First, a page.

You’ve probably noticed a growing trend where our friends post progress photos from the gym (or after a workout) from day 1 to day n. If it’s not a photo, it’s a video snippet of their workout, may it be weightlifting, boxing or barre. Not a day goes by where we don’t see them huffing, puffing and sweating away on our screens.
Weren’t we the same high school kids who complained about running the mile weekly, or reveled in waking up past noon on weekends? Where did this abrupt obsession to look extremely muscular, or “swole”, and athleticism come from? How did we suddenly become America’s most active generation?
Stats and Squats
According to statistics from the Nielsen Consumer Exercise Trends Survey, 81 percent of millennials exercise or would like to, compared to 61 percent of boomers. Meanwhile, female millennials are more likely to be doing fitness activities, outnumbering men five to one. 27 percent embrace the active lifestyle for long-term well-being, while 37 percent simply do it to maintain shape, lose weight or tone up.
This makes us twenty-somethings the most health conscious generation.
Bribe Her with Fiber
Millennials are among the busiest bunch; hence, the inclination for more instant, convenient, yet healthy alternatives, especially during mealtimes.
We’ve become so conscious about our outer appearance as well as what goes in our bodies. Prepped meals have advanced to simpler yet more sumptuous options. They are no longer limited to just baked chicken and bland steamed veggies.
Gen Y babies are definitely more willing to pay more for quality health foods. According to Natural Products Insider, the amount of “organic” food in the grocery store has experienced a huge upsurge in recent years.
Some are even making businesses out of it, offering free delivery for weekly prepped meal orders. Farm-to-table restaurants, organic grocery shops, fresh and pressed juice and shake stands and healthy kitchens are also growing establishments.
Aside from a healthy diet, some millennials are also incorporating nutritional supplements, body wraps and ankle weights into their schedule to help lose weight faster.
Millennials are known for being multitaskers, fast-paced, pioneers and trendsetters, but are also the first to get bored and move on to newer movements. Our fashion trends evolve just as frequently as Kylie K releases new cosmetic products.
Athletic industry brands such as Nike, Adidas, Underarmour, etc. have stepped up their game by producing gear and clothing that cater to our preferences and tastes. It has been dubbed as the “athleisure” trend and looks like it won’t be going anywhere anytime soon.
“…it’s much more than a fashion fad it’s about wearing what is functional, practical and allows them to fit in as much healthy activity as they can” shares CEO of Stylerunner, a leading active wear e-retailer, Julie Stevanja.
#OOTDs now include workout ensembles.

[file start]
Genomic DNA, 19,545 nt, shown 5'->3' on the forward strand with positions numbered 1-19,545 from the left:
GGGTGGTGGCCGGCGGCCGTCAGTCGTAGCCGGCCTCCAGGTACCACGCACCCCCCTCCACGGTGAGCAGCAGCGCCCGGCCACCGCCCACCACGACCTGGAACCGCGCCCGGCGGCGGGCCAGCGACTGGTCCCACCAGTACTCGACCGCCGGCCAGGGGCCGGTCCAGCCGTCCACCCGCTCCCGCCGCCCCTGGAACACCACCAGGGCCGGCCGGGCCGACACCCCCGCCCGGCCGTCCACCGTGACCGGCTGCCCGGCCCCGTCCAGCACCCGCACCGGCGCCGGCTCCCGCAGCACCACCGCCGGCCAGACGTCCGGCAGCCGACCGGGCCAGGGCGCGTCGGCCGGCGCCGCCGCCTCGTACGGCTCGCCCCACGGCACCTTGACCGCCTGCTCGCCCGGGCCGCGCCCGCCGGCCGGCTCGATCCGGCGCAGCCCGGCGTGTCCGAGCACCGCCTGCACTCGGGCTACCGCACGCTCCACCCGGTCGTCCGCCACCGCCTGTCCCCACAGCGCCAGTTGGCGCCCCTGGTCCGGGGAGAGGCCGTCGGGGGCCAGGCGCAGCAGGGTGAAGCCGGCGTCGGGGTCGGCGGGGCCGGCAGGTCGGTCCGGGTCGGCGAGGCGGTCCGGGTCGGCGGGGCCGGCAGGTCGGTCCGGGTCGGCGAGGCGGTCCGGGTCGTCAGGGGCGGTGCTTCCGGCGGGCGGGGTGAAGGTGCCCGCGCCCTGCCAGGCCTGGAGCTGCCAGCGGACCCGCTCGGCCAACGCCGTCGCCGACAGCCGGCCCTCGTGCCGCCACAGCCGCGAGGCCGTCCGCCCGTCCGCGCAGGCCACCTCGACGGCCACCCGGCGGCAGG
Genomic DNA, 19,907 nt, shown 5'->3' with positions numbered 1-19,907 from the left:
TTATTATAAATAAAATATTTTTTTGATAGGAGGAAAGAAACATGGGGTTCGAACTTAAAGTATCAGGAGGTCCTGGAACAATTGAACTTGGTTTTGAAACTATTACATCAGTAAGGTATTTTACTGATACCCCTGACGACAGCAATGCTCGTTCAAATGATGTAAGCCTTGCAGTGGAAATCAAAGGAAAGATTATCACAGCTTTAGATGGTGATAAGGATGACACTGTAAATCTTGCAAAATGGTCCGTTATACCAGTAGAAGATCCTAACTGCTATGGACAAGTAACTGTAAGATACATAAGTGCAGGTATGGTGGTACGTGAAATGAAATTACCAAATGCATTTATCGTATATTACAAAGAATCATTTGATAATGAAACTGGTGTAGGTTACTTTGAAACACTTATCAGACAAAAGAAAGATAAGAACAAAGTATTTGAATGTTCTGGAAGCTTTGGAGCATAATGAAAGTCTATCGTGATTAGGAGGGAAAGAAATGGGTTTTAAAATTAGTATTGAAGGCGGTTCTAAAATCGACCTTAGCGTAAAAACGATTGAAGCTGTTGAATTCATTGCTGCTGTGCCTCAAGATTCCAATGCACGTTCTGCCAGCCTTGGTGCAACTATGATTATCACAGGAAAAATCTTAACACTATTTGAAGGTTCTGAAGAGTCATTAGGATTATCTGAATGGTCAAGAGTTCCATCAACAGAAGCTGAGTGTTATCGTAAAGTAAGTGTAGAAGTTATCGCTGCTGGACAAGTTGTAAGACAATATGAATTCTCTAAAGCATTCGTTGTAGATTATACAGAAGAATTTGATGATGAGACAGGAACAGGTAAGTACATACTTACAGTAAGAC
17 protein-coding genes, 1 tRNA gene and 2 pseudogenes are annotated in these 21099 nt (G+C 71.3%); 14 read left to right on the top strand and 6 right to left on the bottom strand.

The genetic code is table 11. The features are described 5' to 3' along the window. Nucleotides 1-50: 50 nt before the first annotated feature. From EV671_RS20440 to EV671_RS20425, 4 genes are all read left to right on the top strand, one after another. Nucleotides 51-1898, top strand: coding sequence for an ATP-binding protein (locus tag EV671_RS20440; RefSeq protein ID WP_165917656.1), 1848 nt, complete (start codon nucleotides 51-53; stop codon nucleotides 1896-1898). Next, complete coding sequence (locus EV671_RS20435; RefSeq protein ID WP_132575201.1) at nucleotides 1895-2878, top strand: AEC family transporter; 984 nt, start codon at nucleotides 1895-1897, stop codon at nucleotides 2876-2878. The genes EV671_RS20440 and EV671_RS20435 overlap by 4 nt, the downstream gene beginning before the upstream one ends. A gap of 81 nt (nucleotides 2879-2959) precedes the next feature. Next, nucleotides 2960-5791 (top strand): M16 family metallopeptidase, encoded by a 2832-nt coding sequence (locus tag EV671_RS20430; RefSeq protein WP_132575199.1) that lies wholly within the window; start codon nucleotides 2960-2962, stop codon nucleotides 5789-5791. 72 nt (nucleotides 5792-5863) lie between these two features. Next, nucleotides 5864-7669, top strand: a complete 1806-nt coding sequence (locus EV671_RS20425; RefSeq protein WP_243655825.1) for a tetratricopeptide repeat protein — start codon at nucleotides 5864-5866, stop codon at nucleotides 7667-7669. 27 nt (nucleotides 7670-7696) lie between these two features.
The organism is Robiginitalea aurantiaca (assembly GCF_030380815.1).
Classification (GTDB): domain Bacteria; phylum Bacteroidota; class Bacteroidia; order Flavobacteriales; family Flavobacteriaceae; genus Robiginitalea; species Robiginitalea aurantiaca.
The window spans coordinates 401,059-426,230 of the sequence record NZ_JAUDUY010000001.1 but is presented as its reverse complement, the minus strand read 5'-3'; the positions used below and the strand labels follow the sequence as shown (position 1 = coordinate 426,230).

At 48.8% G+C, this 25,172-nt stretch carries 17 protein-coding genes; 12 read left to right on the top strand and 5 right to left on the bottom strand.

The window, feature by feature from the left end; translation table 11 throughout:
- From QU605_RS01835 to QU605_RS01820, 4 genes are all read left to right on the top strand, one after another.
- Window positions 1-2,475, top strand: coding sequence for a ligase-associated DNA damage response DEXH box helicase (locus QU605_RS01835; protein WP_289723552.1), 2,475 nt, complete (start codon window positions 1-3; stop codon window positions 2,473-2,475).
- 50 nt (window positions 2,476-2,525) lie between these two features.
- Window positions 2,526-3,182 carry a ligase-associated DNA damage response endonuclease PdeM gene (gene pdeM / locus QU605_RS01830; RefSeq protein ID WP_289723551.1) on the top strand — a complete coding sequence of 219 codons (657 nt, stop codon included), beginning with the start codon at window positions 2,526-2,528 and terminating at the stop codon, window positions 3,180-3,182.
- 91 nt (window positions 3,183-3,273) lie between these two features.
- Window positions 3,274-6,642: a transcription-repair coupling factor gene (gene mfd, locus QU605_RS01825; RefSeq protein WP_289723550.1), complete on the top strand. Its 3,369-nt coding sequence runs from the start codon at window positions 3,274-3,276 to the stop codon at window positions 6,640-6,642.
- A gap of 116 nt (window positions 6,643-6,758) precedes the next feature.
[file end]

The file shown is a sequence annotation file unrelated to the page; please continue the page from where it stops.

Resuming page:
If it weren’t for social media, would millennials still sweat out as hard? Technology is certainly here to stay and it’s being used for more than just publicizing your robust routine.
Those who simply do not have the luxury or means of maintaining a gym membership rely on apps and technological fitness advancements such as FitBit and Endomondo. Want to run for a cause? There’s Charity Miles for that.
Some incorporate fitness into their everyday lives by opting to walk short distances, choosing cycling over motorcycles and commuting, or climbing stairs rather than getting on escalators.
Fitness activities like Zumba, yoga, Ride Revolution (think indoor cycling, with EDM vibes) and interactive gyms that feel and function like an arcade make those early wakeup calls to the gym worth it.
Technology has become a stimulus rather than an excuse to stay idle.
The Real Drill
If a millennial could get away with being active outside the fitness center, they would. We are, after all, the generation who’s always on the go. Exercising has developed into a social event where “fun and challenging” is more appealing than “calm and relaxing”.
An annual report by Sporting Goods Manufacturers Association reveals that millennials are more likely to partake in a physical activity that values togetherness more than the competition.
Events like Tough Mudder, Color Run, and Spartan Race have participants by the thousands. Why run on the treadmill for an hour when you can muddle through a muddy obstacle course with friends?
Is your partner a fitness buff too? Book those hiking, bungee jumping, biking and marathon dates. Talk about the ultimate trust activity.
Terms such as “too tired”, “busy” or “unmotivated” are no longer existent in a millennial’s vocabulary. Gen Y people are so motivated that 82 percent of gym members continue exercising at home regularly.
Nobody finds joy in sweating and soreness like millennials do. I wouldn’t be surprised of some of them ended up being professionals at something they started as a hobby and a habit. There’s no better sensation than seeing our reflection and loving how we feel and what we see.